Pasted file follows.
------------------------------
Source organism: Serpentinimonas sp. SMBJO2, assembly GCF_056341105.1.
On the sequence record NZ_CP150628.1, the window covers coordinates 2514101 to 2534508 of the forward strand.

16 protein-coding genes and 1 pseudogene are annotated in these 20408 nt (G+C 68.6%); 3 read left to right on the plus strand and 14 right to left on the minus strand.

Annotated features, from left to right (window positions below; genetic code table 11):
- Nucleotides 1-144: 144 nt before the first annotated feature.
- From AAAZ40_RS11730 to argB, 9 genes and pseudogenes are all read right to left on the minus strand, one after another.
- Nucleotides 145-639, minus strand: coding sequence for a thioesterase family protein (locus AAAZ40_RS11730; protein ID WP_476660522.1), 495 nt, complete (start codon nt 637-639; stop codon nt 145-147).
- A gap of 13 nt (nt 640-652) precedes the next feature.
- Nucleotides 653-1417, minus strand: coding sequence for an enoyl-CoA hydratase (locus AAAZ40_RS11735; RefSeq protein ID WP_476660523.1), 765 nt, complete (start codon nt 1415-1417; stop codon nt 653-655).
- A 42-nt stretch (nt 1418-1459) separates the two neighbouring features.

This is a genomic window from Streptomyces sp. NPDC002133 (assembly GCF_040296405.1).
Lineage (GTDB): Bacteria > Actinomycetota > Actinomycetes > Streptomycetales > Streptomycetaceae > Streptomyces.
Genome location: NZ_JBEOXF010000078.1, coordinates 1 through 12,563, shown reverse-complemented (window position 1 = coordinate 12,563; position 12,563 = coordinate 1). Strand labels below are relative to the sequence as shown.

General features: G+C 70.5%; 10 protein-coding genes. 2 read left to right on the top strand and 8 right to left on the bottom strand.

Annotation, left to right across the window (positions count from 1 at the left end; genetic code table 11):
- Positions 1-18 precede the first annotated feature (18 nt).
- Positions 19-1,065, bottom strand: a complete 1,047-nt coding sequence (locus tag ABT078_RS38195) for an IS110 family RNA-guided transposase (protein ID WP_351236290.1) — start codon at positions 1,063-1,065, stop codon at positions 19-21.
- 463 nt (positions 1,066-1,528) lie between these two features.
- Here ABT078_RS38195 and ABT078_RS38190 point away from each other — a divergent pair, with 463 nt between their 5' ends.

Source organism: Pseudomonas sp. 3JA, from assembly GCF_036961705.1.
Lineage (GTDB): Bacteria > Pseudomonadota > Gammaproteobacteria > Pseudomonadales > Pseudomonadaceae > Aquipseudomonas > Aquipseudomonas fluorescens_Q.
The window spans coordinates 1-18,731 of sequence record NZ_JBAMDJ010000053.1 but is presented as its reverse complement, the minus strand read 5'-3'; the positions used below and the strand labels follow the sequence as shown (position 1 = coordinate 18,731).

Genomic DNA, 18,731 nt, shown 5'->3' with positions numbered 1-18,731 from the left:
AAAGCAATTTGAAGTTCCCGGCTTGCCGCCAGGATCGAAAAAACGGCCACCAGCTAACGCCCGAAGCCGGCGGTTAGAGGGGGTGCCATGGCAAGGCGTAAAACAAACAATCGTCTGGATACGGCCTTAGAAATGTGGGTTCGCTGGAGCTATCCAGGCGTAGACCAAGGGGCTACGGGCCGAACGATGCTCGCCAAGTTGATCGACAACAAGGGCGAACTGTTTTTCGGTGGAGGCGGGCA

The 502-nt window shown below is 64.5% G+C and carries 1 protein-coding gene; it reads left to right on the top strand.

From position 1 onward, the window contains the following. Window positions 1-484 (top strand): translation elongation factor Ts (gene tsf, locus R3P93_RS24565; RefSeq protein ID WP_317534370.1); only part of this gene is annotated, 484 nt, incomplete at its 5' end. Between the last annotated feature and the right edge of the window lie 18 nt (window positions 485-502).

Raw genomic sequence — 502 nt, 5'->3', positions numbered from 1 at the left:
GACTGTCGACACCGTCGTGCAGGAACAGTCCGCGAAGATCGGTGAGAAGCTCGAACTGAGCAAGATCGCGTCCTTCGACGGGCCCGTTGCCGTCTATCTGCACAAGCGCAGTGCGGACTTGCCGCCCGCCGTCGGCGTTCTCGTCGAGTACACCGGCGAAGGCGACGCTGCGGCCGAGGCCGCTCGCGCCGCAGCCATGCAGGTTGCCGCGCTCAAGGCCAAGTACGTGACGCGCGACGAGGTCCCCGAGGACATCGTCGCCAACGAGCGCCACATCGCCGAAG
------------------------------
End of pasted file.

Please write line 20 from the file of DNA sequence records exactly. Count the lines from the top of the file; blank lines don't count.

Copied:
Source organism: Pseudomonas sp. 3JA, from assembly GCF_036961705.1.